“Our doubts are traitors,
and make us lose the good we oft might win,
by fearing to attempt.”
William Shakespeare, Measure for Measure
Two days before my top surgery, I looked down at my chest and questioned–for the first time in a year–whether I should keep my body the way it was. I felt my breasts, weighed them in my hands, coaxed myself to like them. I couldn’t muster any emotion about my breasts, but still I found myself wondering if I would regret the surgery.
This wasn’t the first time on the transition path that I’d encountered doubt. It cropped up every time I was on the cusp of a step in the transition that had a feeling of finality. Starting testosterone, changing my name, coming out publicly, surgery–all of these steps made me start the process from the very beginning.
The thing about my doubt is that always takes the same evolutionary path. At inception, I convince myself that being transgender isn’t itself real. Soon I realize that is a ludicrous notion. But I have to walk myself through it.
Doubt voice: Being trans is so weird. How can it be real?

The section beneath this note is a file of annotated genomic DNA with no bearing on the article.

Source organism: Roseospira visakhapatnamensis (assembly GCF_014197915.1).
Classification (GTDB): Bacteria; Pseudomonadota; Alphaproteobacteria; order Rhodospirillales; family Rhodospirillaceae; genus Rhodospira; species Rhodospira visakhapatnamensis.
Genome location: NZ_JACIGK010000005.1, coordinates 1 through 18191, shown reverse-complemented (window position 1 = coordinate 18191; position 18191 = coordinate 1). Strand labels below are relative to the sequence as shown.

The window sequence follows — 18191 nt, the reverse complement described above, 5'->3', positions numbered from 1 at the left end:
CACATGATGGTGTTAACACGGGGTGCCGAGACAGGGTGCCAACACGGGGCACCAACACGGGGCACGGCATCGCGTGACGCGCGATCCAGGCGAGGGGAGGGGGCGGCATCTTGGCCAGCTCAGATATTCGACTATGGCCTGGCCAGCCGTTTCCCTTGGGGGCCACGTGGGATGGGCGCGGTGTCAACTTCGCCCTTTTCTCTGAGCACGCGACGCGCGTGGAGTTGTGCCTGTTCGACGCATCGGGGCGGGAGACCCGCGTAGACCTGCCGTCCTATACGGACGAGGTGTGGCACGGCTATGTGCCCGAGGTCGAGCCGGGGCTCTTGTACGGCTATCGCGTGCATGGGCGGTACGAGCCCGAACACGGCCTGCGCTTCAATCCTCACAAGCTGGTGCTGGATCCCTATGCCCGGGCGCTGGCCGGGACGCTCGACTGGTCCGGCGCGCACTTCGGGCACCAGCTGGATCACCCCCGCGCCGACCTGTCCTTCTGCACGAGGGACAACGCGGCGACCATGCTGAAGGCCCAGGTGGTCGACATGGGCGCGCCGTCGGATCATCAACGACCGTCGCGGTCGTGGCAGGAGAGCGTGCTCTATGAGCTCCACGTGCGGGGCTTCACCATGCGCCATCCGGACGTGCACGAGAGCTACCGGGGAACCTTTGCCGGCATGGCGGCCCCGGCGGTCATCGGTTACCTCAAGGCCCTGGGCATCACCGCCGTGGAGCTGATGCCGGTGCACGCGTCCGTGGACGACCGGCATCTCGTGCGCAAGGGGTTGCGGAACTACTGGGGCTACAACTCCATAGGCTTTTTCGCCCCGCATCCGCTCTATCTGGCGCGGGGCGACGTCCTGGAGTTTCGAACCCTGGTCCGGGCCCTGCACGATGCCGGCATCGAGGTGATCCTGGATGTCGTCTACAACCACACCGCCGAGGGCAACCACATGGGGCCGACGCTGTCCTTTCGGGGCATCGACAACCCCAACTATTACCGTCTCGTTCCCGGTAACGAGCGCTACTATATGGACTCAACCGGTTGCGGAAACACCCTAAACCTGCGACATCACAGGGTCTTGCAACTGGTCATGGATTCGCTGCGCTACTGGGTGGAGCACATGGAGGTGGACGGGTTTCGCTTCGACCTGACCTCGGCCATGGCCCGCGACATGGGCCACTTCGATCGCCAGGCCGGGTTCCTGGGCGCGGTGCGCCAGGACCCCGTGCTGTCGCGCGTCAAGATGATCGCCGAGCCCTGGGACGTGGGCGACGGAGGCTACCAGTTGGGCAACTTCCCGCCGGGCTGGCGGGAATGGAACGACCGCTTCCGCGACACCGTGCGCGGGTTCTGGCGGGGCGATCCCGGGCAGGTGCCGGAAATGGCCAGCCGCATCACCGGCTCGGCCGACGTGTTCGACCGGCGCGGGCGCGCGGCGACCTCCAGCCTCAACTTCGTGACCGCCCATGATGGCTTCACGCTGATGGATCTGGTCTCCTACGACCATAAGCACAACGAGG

Reassurance voice: Trans people have existed throughout human history. Being weird doesn’t make it not real.
Doubt voice: But how can I know that I’m trans? Maybe I’m being influenced by pop culture.
Reassurance voice: You have been through this. Through therapy, through decision-making. And every time you’ve made a step forward in your transition, you’ve been measurably happier.
Doubt voice: But what if this is a step too far?
Reassurance voice: You can get a boob job.
Doubt voice: Eww, no! Wait, but what if the fact that I’m doubting this is proof that I’m not really trans.
Reassurance voice: Cis people don’t go to consultations to have this kind of surgery; they don’t obsess over before-and-after pictures. They don’t even spend this much time (probably none at all!) thinking about their gender identity.
The night before surgery, my mother asked me if I was really sure and if there was a chance I would regret it because I couldn’t go back. This comment might have sent me into a tailspin if I hadn’t already talked myself through my own feelings of doubt. I knew it was right, even if I couldn’t be certain. And over three weeks past the surgery it turns out I was more right that I even guessed.
This weekend my mother asked if I was used to my new body yet. I replied first that it wasn’t a new body, just my body. And then I answered her as honestly as I could: that I was more used to my body in the last three weeks than I ever got to my body in the decades before the surgery.
I realized my doubt and fears had been standing between me and change ever since I was in college and I first heard about someone getting top surgery. I had thought then that it would never be possible to have the level of certainty you would need to permanently alter your body. It may have taken a long time, but I am glad that I learned not to listen to that voice.